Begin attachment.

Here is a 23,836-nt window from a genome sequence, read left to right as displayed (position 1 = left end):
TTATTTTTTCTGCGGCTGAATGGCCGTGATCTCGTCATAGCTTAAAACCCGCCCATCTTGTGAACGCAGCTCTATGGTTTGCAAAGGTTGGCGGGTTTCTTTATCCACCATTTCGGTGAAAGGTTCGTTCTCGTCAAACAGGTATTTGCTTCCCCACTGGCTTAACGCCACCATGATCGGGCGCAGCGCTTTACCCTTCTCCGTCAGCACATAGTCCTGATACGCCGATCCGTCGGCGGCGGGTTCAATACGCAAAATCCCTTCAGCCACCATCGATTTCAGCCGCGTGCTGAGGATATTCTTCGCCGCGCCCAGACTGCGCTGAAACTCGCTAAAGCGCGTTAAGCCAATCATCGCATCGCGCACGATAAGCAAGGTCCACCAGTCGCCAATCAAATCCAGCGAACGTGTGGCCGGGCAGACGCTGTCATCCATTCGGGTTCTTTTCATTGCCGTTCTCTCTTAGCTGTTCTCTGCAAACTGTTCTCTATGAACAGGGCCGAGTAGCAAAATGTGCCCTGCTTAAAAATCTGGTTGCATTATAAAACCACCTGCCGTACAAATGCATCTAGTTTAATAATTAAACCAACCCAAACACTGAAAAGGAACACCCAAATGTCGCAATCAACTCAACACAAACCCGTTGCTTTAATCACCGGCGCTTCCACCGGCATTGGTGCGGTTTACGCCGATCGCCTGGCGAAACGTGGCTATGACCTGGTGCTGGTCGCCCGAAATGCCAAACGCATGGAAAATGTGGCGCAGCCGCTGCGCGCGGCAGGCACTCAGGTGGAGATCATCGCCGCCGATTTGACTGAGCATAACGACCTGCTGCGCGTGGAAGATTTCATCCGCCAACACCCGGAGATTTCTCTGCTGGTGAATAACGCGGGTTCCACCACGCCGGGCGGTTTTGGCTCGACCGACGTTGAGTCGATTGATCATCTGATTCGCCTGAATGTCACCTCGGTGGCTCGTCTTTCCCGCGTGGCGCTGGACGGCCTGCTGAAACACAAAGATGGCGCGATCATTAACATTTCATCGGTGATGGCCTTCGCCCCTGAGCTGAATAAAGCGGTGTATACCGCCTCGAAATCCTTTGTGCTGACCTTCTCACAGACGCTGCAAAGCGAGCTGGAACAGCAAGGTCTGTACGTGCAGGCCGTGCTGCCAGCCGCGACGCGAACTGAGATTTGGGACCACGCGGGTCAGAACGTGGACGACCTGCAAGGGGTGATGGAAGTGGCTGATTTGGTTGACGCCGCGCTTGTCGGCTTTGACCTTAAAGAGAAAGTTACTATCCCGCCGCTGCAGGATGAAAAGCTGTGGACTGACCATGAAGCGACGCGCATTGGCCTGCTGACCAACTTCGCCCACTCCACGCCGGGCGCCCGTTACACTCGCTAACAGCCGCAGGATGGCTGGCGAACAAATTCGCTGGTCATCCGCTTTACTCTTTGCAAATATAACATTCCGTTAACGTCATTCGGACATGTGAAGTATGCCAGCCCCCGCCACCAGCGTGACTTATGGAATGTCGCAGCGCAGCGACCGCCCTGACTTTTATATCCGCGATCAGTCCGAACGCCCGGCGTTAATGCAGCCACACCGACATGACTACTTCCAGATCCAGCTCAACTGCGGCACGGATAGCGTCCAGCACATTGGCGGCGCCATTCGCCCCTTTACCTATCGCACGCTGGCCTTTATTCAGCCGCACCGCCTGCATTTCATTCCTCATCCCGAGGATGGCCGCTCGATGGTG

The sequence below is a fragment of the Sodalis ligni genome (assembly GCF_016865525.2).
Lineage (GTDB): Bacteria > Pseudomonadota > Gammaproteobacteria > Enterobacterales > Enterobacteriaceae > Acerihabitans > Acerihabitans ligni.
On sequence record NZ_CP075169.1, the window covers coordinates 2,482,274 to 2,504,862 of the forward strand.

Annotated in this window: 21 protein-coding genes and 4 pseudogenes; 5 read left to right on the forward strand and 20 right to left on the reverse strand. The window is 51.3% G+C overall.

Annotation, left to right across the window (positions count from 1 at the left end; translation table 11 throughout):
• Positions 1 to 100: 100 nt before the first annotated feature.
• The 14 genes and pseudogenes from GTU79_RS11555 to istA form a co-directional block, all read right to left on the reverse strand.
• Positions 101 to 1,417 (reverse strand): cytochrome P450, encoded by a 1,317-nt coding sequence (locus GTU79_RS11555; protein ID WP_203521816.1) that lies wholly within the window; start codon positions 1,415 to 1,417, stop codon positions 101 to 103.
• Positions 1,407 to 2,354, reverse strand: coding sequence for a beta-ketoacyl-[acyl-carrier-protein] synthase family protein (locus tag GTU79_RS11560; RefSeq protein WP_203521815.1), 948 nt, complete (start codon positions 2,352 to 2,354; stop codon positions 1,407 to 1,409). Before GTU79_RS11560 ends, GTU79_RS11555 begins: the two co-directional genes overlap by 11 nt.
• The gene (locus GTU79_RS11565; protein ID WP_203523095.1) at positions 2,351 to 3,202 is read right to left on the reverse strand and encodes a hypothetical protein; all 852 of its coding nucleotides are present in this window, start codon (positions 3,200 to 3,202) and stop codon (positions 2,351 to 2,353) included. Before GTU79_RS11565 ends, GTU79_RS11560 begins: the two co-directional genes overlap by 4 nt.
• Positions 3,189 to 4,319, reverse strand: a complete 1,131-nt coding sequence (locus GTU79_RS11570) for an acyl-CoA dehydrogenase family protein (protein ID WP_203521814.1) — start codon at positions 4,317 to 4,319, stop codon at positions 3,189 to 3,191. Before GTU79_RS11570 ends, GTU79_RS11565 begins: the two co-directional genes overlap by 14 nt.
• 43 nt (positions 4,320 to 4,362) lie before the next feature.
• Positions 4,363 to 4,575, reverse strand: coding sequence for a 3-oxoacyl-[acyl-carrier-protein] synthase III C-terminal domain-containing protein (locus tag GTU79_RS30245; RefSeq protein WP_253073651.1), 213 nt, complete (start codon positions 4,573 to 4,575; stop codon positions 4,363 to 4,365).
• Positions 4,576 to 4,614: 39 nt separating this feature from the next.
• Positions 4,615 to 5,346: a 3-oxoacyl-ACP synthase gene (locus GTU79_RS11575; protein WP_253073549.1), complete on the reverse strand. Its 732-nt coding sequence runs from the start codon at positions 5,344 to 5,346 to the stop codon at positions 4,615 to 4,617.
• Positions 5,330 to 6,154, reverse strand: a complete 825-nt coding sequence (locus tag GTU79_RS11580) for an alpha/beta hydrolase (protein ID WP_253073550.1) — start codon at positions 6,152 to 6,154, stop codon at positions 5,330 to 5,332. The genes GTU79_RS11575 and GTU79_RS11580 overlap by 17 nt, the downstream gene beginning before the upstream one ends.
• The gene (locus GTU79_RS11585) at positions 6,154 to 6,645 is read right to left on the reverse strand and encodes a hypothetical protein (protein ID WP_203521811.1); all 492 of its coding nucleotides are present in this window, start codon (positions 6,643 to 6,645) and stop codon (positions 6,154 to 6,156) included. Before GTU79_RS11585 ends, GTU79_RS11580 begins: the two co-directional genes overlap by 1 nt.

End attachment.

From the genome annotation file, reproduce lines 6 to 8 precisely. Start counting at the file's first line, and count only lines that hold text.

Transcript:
Annotated in this window: 21 protein-coding genes and 4 pseudogenes; 5 read left to right on the forward strand and 20 right to left on the reverse strand. The window is 51.3% G+C overall.

Annotation, left to right across the window (positions count from 1 at the left end; translation table 11 throughout):
• Positions 1 to 100: 100 nt before the first annotated feature.